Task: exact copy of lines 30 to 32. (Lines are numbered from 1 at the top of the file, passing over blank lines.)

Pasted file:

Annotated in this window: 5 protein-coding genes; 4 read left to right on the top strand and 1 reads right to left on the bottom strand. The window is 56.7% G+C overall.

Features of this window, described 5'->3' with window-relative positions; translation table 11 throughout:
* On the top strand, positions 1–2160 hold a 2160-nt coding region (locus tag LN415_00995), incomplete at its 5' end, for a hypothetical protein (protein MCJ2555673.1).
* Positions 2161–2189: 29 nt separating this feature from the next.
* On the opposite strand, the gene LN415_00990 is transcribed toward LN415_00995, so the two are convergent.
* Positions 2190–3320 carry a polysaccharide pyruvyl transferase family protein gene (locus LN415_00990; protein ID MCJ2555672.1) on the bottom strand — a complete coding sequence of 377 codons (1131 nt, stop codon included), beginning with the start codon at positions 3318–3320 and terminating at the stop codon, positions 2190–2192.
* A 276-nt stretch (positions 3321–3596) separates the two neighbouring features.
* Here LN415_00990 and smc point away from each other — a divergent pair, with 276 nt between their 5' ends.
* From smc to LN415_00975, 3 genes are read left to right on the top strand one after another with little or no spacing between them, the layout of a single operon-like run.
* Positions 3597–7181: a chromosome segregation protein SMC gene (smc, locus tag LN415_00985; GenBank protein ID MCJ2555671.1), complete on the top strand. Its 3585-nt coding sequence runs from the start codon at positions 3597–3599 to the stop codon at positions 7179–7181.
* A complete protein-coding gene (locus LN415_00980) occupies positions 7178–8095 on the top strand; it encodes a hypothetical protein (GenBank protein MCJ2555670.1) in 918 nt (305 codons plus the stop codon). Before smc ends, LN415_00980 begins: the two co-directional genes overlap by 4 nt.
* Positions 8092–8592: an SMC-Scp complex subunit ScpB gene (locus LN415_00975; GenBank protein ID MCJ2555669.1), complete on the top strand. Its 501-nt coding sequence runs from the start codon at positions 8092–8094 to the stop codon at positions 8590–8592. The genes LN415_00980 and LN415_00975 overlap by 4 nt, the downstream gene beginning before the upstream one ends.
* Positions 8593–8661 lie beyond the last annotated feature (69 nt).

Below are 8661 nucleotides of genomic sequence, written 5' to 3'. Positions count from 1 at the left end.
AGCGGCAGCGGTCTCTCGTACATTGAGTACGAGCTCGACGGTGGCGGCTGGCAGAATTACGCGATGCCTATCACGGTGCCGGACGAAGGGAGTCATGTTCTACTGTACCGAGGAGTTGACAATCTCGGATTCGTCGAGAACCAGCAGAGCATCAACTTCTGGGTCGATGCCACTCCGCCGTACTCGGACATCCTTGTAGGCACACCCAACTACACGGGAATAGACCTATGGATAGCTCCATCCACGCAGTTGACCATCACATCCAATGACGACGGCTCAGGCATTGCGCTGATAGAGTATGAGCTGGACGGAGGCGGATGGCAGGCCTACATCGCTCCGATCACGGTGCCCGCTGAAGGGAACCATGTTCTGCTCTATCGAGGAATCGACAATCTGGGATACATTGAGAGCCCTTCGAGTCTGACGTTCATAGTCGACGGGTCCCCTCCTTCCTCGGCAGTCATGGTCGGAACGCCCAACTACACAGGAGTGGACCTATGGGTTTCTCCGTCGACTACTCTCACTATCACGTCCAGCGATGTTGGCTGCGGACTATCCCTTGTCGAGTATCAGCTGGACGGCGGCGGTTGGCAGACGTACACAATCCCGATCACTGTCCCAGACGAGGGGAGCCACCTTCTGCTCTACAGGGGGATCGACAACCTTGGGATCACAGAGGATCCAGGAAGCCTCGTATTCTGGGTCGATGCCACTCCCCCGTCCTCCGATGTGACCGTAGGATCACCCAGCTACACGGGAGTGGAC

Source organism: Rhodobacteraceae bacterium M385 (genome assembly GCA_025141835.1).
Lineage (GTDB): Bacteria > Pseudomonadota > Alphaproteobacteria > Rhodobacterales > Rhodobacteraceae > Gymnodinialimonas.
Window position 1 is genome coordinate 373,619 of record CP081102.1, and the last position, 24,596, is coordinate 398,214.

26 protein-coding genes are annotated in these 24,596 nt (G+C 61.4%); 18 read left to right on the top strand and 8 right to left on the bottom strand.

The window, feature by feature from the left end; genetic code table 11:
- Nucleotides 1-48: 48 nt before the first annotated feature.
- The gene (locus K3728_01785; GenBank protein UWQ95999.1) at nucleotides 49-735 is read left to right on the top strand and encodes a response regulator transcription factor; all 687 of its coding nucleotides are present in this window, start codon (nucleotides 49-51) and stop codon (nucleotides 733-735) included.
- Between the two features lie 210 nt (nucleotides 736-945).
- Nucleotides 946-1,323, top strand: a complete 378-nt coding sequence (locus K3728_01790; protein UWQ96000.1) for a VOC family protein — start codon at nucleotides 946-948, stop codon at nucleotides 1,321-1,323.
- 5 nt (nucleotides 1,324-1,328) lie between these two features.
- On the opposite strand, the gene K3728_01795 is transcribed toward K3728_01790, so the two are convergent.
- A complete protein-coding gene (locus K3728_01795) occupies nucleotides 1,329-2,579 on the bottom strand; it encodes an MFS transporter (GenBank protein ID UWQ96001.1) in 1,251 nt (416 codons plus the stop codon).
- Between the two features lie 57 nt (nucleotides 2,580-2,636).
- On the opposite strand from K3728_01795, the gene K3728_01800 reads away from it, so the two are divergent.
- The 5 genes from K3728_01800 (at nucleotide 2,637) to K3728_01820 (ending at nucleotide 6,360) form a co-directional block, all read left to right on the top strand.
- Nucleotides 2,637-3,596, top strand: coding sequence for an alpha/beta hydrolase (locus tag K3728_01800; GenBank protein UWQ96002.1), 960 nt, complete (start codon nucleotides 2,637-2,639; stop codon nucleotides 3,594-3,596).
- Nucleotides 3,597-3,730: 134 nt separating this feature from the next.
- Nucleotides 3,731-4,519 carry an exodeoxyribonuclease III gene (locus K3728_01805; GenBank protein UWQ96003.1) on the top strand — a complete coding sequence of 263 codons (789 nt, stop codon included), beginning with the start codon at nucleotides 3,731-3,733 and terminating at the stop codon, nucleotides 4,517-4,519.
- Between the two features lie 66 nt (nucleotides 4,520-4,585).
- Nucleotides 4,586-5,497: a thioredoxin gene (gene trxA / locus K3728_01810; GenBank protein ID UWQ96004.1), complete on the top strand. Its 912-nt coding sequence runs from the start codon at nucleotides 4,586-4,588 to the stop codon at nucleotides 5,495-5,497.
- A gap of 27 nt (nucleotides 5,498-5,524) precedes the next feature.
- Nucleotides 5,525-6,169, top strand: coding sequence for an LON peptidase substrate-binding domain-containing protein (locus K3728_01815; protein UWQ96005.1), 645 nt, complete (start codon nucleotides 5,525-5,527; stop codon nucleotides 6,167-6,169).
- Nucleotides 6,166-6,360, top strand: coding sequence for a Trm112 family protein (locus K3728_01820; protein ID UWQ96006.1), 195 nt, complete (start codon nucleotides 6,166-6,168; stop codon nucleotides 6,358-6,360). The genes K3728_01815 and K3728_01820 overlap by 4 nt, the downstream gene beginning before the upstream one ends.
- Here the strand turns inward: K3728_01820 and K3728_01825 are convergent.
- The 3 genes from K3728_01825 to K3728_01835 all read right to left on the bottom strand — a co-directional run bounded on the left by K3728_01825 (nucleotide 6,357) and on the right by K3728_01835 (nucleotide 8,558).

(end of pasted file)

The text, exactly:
- The 5 genes from K3728_01800 (at nucleotide 2,637) to K3728_01820 (ending at nucleotide 6,360) form a co-directional block, all read left to right on the top strand.
- Nucleotides 2,637-3,596, top strand: coding sequence for an alpha/beta hydrolase (locus tag K3728_01800; GenBank protein UWQ96002.1), 960 nt, complete (start codon nucleotides 2,637-2,639; stop codon nucleotides 3,594-3,596).
- Nucleotides 3,597-3,730: 134 nt separating this feature from the next.